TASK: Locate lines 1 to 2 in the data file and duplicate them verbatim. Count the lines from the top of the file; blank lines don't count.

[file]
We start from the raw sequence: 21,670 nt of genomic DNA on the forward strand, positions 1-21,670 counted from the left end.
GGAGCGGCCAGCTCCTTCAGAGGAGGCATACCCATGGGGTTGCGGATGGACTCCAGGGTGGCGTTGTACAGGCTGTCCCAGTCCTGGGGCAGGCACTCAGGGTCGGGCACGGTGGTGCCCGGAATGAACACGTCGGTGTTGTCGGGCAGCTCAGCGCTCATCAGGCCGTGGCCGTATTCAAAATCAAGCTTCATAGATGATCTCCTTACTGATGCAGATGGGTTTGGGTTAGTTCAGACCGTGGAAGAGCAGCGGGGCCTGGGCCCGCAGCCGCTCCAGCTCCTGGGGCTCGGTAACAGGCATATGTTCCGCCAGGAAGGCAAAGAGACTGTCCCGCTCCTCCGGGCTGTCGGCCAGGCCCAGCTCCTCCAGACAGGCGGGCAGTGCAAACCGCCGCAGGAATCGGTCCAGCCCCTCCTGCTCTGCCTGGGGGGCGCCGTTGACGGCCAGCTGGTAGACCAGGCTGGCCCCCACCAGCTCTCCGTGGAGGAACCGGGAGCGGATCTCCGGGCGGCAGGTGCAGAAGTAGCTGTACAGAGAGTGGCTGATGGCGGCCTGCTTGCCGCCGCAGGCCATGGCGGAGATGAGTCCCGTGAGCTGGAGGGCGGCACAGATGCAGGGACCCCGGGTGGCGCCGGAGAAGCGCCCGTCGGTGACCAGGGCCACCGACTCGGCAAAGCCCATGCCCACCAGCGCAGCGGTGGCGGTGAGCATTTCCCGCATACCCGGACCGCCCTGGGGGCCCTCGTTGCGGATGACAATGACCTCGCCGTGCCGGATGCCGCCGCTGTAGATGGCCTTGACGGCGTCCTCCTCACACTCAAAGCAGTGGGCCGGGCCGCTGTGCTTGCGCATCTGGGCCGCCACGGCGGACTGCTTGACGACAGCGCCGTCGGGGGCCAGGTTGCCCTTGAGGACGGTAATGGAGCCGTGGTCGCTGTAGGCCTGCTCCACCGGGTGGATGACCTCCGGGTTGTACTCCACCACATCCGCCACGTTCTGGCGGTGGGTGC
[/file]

We start from the raw sequence: 21,670 nt of genomic DNA on the forward strand, positions 1-21,670 counted from the left end.
GGAGCGGCCAGCTCCTTCAGAGGAGGCATACCCATGGGGTTGCGGATGGACTCCAGGGTGGCGTTGTACAGGCTGTCCCAGTCCTGGGGCAGGCACTCAGGGTCGGGCACGGTGGTGCCCGGAATGAACACGTCGGTGTTGTCGGGCAGCTCAGCGCTCATCAGGCCGTGGCCGTATTCAAAATCAAGCTTCATAGATGATCTCCTTACTGATGCAGATGGGTTTGGGTTAGTTCAGACCGTGGAAGAGCAGCGGGGCCTGGGCCCGCAGCCGCTCCAGCTCCTGGGGCTCGGTAACAGGCATATGTTCCGCCAGGAAGGCAAAGAGACTGTCCCGCTCCTCCGGGCTGTCGGCCAGGCCCAGCTCCTCCAGACAGGCGGGCAGTGCAAACCGCCGCAGGAATCGGTCCAGCCCCTCCTGCTCTGCCTGGGGGGCGCCGTTGACGGCCAGCTGGTAGACCAGGCTGGCCCCCACCAGCTCTCCGTGGAGGAACCGGGAGCGGATCTCCGGGCGGCAGGTGCAGAAGTAGCTGTACAGAGAGTGGCTGATGGCGGCCTGCTTGCCGCCGCAGGCCATGGCGGAGATGAGTCCCGTGAGCTGGAGGGCGGCACAGATGCAGGGACCCCGGGTGGCGCCGGAGAAGCGCCCGTCGGTGACCAGGGCCACCGACTCGGCAAAGCCCATGCCCACCAGCGCAGCGGTGGCGGTGAGCATTTCCCGCATACCCGGACCGCCCTGGGGGCCCTCGTTGCGGATGACAATGACCTCGCCGTGCCGGATGCCGCCGCTGTAGATGGCCTTGACGGCGTCCTCCTCACACTCAAAGCAGTGGGCCGGGCCGCTGTGCTTGCGCATCTGGGCCGCCACGGCGGACTGCTTGACGACAGCGCCGTCGGGGGCCAGGTTGCCCTTGAGGACGGTAATGGAGCCGTGGTCGCTGTAGGCCTGCTCCACCGGGTGGATGACCTCCGGGTTGTACTCCACCACATCCGCCACGTTCTGGCGGTGGGTGC